Faculty Profiles

Margo A. Bagley

Margo A. Bagley

Asa Griggs Candler Professor of Law

Areas of Expertise

Biotechnology, Intellectual Property, Patent Law

Margo A. Bagley is Asa Griggs Candler Professor of Law at Emory University School of Law. She rejoined the Emory faculty in 2016 after a decade at the University of Virginia, School of Law, where she was most recently the Hardy Cross Dillard Professor of Law.

Bagley received her JD in 1996 from Emory, where she was a Robert W. Woodruff Fellow, an editor of the Emory Law Journal, and elected to Order of the Coif. She is a member of the Georgia bar and is licensed to practice before the US Patent and Trademark Office. Bagley worked as an associate with Smith, Gambrell & Russell, LLP and Finnegan, Henderson, Farabow, Garrett & Dunner, LLP before becoming an assistant professor of law at Emory University in 1999 and associate professor in 2002. She was a visiting professor of law at Washington & Lee University School of Law in fall 2001 and at the University of Virginia School of Law in fall 2005, after which she joined the University of Virginia faculty in 2006. She is a faculty lecturer with the Munich Intellectual Property Law Center at the Max Planck Institute in Germany, and also has taught International Patent Law and related courses in China, Cuba, Israel, and Singapore.

Bagley currently serves on the National Academies Committee on Advancing Commercialization from the Federal Laboratories, and previously served on the National Academies Committee on University Management of Intellectual Property: Lessons from a Generation of Experience, Research, and Dialogue. She is also an expert technical advisor to the African Union in several World Intellectual Property Organization (WIPO) matters and is the Friend of the Chair in the WIPO Intergovernmental Committee on Intellectual Property and Genetic Resources, Traditional Knowledge and Folklore. Bagley has served as a consultant to the UN Food and Agriculture Organization Secretariat for the International Treaty on Plant Genetic Resources for Food and Agriculture, and as a US Department of Commerce CLDP advisor. In addition, she served as a member of the Convention on Biological Diversity’s (CBD) Ad Hoc Technical Expert Group on Digital Sequence Information on Genetic Resources for the CBD and Nagoya Protocol. Her scholarship focuses on comparative issues relating to patents and biotechnology, pharmaceuticals and access to medicines, technology transfer, and IP and social justice.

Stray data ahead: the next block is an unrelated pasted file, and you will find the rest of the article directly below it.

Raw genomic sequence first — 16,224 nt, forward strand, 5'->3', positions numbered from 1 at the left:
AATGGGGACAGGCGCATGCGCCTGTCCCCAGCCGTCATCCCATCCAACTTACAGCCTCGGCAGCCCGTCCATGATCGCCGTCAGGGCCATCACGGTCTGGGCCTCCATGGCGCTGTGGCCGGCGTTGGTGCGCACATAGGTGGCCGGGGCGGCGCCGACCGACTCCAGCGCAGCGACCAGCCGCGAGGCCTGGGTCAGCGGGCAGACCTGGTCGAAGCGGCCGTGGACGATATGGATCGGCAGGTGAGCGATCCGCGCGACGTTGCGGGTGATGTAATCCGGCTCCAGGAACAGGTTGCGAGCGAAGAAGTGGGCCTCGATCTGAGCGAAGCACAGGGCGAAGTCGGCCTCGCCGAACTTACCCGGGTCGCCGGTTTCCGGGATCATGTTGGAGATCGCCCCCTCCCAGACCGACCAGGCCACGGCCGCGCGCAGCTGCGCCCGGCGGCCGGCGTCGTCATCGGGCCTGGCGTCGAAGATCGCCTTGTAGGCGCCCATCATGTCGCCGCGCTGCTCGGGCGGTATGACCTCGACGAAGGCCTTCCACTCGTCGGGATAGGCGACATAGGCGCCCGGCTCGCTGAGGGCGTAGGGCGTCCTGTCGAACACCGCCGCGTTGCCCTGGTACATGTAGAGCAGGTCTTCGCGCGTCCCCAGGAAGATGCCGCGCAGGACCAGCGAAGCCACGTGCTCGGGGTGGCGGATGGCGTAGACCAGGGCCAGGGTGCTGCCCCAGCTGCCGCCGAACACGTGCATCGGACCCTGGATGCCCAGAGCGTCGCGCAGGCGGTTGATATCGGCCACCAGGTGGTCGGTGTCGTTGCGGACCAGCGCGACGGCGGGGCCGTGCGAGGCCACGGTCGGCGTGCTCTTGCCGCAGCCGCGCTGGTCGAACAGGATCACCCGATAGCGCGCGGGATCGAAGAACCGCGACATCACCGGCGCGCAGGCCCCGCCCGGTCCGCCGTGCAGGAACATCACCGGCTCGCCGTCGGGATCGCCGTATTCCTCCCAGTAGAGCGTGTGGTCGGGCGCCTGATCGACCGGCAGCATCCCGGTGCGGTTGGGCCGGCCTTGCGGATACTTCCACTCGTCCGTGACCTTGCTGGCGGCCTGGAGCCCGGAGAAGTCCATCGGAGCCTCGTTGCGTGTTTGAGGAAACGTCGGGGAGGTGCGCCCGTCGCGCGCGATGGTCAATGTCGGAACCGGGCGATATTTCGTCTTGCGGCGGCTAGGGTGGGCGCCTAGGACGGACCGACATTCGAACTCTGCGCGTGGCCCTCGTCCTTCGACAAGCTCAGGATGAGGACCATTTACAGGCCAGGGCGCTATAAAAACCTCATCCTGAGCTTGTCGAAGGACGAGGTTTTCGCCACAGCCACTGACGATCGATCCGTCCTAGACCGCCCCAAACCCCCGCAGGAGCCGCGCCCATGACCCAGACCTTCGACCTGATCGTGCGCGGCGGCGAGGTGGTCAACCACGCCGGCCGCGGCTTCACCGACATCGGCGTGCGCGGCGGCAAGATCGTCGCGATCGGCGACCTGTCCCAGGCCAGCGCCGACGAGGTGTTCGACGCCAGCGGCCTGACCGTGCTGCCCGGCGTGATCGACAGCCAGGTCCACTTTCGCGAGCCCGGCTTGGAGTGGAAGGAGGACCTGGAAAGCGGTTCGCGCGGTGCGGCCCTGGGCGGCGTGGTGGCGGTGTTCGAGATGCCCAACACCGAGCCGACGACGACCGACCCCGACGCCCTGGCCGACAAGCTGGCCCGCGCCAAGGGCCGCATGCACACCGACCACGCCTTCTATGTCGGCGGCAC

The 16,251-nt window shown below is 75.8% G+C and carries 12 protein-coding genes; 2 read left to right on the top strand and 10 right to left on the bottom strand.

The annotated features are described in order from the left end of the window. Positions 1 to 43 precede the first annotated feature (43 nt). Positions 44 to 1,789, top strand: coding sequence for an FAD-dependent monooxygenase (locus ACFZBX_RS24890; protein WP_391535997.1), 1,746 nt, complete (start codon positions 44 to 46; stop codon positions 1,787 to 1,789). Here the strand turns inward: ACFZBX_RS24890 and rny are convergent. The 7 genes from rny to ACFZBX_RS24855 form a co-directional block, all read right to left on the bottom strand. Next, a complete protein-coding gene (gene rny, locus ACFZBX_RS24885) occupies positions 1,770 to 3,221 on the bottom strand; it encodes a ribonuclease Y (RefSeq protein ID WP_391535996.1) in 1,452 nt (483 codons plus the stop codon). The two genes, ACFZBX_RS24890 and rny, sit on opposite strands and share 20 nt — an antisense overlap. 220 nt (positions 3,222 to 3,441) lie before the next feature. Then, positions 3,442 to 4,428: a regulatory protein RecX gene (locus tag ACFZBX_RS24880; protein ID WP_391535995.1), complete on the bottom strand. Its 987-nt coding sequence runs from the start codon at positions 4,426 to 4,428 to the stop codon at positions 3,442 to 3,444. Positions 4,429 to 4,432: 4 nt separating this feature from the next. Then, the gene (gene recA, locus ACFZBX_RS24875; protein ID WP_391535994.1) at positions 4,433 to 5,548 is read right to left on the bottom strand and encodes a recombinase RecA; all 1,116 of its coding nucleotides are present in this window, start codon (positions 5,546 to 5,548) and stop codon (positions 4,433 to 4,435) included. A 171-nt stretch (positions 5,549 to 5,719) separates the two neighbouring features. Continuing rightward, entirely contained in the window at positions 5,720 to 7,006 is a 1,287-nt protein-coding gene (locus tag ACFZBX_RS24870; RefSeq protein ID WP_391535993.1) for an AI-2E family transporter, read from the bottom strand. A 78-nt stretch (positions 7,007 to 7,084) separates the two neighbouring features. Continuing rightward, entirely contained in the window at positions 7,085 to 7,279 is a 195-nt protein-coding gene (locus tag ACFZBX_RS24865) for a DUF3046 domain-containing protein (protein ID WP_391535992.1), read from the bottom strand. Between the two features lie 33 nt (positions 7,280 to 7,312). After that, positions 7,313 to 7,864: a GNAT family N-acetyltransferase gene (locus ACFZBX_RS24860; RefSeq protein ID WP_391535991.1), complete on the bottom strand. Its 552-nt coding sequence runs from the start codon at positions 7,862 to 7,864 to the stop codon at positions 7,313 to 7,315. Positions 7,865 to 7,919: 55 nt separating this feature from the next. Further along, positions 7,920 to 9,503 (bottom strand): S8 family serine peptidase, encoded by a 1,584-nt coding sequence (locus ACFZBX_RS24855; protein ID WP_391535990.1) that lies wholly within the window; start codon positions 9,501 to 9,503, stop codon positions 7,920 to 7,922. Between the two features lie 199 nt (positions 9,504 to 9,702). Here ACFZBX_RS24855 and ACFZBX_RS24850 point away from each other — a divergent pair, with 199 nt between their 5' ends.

Bagley has published numerous articles and book chapters, as well as two books with co-authors: Bagley, Okediji and Erstling, International Patent Law & Policy (West Publishing 2013) and Patent Law in Global Perspective (Okediji and Bagley eds., Oxford University Press 2014). She also authored a report on Digital DNA: Synthetic Biology, Intellectual Property Treaties, and the Nagoya Protocol, commissioned by the Woodrow Wilson International Center for Scholars. A chemical engineer with a BS ChE degree from the University of Wisconsin-Madison, Bagley worked in industry (with the Procter & Gamble Company and the Coca Cola Company) for several years before attending law school, and is a co-inventor on a patent for reduced fat peanut butter. Bagley also completed research internships at Oak Ridge National Laboratory, Lawrence Livermore National Laboratory, AT&T Bell Laboratories, and the NASA Marshall Space Flight Center. Her courses include US and International & Comparative Patent Law, Trademark Law, and Intellectual Property.


Ruth L. Okediji & Margo A. Bagley (eds.), Patent Law in Global Perspective, (Oxford University Press 2014).

Margo A. Bagley, Ruth L. Okediji & Jay A. Erstling, International Patent Law and Policy (West Publishing 2013). 

Book Chapters

Towering Wave or Tempest in a Teapot? Synthetic Biology, Access & Benefit Sharing, and Economic Development, in Susy Frankel and Daniel Gervais eds.  Intellectual Property on the Internet and the Connection with Human and Economic Development (Victoria University Press 2017).

The De-Materialization of Genetic Resources: Synthetic Biology, Intellectual Property, and the ABS Bypass, in Routledge Handbook of Biodiversity and the Law, (Charles McManis and Burton Ong Eds., 2017).